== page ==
Sonoma County advances sale of former hospital complex to housing developer

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Sonoma County is moving ahead with the proposed sale of its sprawling former Santa Rosa hospital complex to a housing developer, advancing on Tuesday a landmark deal backed by several high-profile housing and homeless advocates but criticized by residents who wanted more time to evaluate potential impacts on their neighborhoods.

The Board of Supervisors unanimously granted initial approval to a sale agreement for the 82-acre site off Chanate Road, where developer Bill Gallaher could pay as much as $11.5 million to build a mixed-use community with a maximum of 800 rental units plus another 50 to 60 units for veterans, among other amenities.

If formally approved in a second board vote next month, the sale would be the county’s largest real estate deal in recent history, with the potential to produce one of the single largest housing projects built in Santa Rosa in many years.

Supervisors are backing the deal in a bid to help expand the region’s increasingly tight housing market while ensuring that a portion of the new homes are available to low-income residents and other underserved groups. Gallaher, the founder of Oakmont Senior Living, intends to make 20 percent of the 800 rental units affordable to residents with very low annual incomes — $41,300 or less for a family of four, according to county figures — and reserve between 100 and 250 of the total rental units for seniors.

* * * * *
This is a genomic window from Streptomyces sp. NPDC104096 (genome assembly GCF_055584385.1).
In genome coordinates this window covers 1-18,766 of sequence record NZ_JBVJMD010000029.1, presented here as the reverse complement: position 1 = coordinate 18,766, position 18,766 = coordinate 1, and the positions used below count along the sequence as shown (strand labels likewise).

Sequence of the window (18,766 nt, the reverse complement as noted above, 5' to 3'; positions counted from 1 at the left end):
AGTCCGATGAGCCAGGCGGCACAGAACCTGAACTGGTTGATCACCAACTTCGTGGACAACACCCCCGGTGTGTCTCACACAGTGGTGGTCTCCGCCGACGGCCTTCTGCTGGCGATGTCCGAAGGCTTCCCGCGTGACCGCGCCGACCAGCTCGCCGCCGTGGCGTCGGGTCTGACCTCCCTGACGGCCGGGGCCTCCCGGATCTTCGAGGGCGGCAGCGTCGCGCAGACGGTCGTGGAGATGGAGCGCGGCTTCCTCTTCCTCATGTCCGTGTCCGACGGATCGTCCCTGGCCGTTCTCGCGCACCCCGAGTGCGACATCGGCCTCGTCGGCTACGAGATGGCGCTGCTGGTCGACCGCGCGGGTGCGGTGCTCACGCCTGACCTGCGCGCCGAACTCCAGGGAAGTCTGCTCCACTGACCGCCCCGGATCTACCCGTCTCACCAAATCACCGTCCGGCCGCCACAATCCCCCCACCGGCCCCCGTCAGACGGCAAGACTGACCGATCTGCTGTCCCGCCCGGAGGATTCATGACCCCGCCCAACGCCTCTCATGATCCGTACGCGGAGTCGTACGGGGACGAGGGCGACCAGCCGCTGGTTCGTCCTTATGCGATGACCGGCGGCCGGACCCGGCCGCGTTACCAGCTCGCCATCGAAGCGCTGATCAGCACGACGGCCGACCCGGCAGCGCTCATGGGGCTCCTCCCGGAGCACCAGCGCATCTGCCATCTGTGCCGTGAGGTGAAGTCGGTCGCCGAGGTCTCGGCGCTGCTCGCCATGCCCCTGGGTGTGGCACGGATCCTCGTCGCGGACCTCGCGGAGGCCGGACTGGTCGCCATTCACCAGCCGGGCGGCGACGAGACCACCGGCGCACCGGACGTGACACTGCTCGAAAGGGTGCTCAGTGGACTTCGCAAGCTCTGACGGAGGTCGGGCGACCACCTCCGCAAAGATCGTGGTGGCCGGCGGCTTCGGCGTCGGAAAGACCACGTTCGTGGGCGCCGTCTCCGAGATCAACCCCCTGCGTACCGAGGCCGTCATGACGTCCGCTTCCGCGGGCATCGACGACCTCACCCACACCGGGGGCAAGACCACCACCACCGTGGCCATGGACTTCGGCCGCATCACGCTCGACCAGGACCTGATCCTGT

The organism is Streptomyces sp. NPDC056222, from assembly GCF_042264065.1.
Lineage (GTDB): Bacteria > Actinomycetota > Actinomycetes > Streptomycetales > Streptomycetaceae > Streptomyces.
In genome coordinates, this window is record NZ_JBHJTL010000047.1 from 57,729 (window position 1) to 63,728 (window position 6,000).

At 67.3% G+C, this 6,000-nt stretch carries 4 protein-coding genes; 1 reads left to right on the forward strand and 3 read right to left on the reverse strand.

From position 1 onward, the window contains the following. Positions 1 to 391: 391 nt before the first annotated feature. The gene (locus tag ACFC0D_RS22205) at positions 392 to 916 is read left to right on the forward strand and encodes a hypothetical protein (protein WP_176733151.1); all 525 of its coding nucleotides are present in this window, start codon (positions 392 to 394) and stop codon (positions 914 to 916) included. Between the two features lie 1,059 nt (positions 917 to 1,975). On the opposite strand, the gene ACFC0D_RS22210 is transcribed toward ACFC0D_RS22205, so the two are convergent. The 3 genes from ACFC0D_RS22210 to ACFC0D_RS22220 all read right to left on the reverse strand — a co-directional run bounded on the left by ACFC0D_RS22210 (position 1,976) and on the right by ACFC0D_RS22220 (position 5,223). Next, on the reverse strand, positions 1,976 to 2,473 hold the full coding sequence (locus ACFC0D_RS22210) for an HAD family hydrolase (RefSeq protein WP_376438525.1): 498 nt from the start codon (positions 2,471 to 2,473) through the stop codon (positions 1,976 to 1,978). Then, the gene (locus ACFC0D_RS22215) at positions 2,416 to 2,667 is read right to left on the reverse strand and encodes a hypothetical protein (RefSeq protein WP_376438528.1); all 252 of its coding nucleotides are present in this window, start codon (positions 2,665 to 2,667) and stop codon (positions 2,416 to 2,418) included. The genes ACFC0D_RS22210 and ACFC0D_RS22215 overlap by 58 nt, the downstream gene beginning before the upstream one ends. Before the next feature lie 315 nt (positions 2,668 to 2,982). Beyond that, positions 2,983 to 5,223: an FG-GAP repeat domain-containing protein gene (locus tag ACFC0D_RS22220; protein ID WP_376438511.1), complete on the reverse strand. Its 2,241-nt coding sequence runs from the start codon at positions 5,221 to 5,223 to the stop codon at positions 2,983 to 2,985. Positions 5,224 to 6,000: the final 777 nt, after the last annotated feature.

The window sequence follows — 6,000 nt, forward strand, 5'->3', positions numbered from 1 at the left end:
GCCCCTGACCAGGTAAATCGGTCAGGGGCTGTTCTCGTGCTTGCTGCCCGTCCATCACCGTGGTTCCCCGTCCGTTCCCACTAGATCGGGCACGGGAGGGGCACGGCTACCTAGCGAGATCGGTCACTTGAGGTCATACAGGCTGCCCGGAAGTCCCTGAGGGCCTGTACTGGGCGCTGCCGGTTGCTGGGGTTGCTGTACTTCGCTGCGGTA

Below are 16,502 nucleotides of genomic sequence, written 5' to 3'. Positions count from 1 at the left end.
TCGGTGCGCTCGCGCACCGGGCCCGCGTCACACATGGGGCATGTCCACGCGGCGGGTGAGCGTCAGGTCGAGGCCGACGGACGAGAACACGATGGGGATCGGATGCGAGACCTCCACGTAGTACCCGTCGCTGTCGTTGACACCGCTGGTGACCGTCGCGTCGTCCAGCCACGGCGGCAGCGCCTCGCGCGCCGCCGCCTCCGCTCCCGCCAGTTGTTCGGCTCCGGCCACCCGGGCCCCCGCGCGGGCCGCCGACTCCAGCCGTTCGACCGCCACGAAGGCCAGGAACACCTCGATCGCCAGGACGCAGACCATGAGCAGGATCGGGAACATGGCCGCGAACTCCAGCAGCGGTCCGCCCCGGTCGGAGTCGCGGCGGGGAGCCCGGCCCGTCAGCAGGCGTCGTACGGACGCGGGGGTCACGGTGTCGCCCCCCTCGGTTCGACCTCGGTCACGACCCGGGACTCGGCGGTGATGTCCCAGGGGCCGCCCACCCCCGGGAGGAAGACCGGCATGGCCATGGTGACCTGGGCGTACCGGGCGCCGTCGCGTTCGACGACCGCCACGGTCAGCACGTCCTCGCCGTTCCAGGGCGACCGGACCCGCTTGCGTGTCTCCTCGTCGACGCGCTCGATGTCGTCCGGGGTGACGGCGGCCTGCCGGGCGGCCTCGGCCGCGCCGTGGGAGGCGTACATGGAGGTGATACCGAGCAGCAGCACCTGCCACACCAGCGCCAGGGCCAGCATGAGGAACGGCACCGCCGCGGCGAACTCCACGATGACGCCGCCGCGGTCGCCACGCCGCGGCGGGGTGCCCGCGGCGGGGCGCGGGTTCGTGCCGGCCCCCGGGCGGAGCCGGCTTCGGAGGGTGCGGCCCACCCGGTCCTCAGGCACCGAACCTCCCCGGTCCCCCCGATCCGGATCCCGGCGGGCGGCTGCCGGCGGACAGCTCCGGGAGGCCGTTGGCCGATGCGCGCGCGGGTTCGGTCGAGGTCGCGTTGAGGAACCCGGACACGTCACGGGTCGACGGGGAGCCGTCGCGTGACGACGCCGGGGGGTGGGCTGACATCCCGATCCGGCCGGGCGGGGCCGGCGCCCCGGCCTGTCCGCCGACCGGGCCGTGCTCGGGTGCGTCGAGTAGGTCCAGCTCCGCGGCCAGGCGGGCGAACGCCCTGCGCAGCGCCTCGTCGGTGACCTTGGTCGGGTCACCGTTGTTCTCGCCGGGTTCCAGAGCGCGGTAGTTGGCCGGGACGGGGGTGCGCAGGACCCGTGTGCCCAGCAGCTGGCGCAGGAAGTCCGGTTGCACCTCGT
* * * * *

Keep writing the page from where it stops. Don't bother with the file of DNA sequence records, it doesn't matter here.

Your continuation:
“We have an opportunity to repurpose (the site) in terms of the community’s most pressing human need, which is the necessity for housing,” said Supervisor Shirlee Zane, the board chairwoman whose district includes the Chanate Road complex. “It’s egregious to me that we cannot provide even the most basic housing for the people who live here, and particularly our workforce, our seniors and our veterans.”

Tuesday’s hearing featured a packed crowd of supporters and opponents. Those in favor of the deal wore green armbands, while opponents who wanted more time to evaluate the sale wore white clothing.

“Many people have not had time to digest this,” said Joanne Thomas, a longtime neighbor of the Chanate Road site.

The county has been working to determine the future of the site for 2½ years, but residents have said they felt blindsided when they learned of Gallaher’s proposal just days before supervisors voted to enter into exclusive negotiations with his team in February.

“Please slow down. Don’t vote on this today. Give us more time,” Thomas said. “I just cannot believe that our concerns are not being heard. I hope you will listen to us.”

One major concern cited by neighbors is the effect of new housing on Chanate Road, an already-congested route during peak commuting times.

Neighbors and others objecting to the deal also have posed questions about Gallaher’s potential political influence over the board. Over the past nine years, Gallaher, his family members, employees and their family members contributed at least $134,969 to benefit supervisors’ campaigns, according to a Press Democrat review of campaign finance records.

Zane and a representative for Gallaher have said that the political spending did not influence the county’s decision to select Gallaher’s proposal for the site.